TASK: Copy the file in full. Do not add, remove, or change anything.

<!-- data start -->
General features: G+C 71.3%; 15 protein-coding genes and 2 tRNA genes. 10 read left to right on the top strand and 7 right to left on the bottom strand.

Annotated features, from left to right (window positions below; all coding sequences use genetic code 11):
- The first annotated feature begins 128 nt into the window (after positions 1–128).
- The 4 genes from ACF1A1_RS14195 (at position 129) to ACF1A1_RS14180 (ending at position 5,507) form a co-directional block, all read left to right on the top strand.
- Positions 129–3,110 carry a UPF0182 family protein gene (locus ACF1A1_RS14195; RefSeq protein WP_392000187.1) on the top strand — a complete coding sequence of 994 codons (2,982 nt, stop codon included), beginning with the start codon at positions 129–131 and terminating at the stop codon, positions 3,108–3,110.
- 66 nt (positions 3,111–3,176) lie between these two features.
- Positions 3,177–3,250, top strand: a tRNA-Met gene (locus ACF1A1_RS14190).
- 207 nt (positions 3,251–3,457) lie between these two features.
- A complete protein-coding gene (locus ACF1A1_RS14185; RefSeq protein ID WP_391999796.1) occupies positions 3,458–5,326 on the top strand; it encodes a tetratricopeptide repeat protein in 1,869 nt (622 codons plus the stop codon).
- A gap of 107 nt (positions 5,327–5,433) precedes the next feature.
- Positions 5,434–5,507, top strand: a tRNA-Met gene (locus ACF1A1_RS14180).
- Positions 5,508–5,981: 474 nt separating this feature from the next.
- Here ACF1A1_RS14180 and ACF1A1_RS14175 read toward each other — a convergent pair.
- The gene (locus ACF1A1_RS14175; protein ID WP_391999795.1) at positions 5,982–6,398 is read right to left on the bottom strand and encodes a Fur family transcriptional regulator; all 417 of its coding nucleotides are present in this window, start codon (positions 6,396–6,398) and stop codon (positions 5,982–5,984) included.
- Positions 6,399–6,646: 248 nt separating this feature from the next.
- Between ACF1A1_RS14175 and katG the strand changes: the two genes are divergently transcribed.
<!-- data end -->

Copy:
General features: G+C 71.3%; 15 protein-coding genes and 2 tRNA genes. 10 read left to right on the top strand and 7 right to left on the bottom strand.

Annotated features, from left to right (window positions below; all coding sequences use genetic code 11):
- The first annotated feature begins 128 nt into the window (after positions 1–128).
- The 4 genes from ACF1A1_RS14195 (at position 129) to ACF1A1_RS14180 (ending at position 5,507) form a co-directional block, all read left to right on the top strand.
- Positions 129–3,110 carry a UPF0182 family protein gene (locus ACF1A1_RS14195; RefSeq protein WP_392000187.1) on the top strand — a complete coding sequence of 994 codons (2,982 nt, stop codon included), beginning with the start codon at positions 129–131 and terminating at the stop codon, positions 3,108–3,110.
- 66 nt (positions 3,111–3,176) lie between these two features.
- Positions 3,177–3,250, top strand: a tRNA-Met gene (locus ACF1A1_RS14190).
- 207 nt (positions 3,251–3,457) lie between these two features.
- A complete protein-coding gene (locus ACF1A1_RS14185; RefSeq protein ID WP_391999796.1) occupies positions 3,458–5,326 on the top strand; it encodes a tetratricopeptide repeat protein in 1,869 nt (622 codons plus the stop codon).
- A gap of 107 nt (positions 5,327–5,433) precedes the next feature.
- Positions 5,434–5,507, top strand: a tRNA-Met gene (locus ACF1A1_RS14180).
- Positions 5,508–5,981: 474 nt separating this feature from the next.
- Here ACF1A1_RS14180 and ACF1A1_RS14175 read toward each other — a convergent pair.
- The gene (locus ACF1A1_RS14175; protein ID WP_391999795.1) at positions 5,982–6,398 is read right to left on the bottom strand and encodes a Fur family transcriptional regulator; all 417 of its coding nucleotides are present in this window, start codon (positions 6,396–6,398) and stop codon (positions 5,982–5,984) included.
- Positions 6,399–6,646: 248 nt separating this feature from the next.
- Between ACF1A1_RS14175 and katG the strand changes: the two genes are divergently transcribed.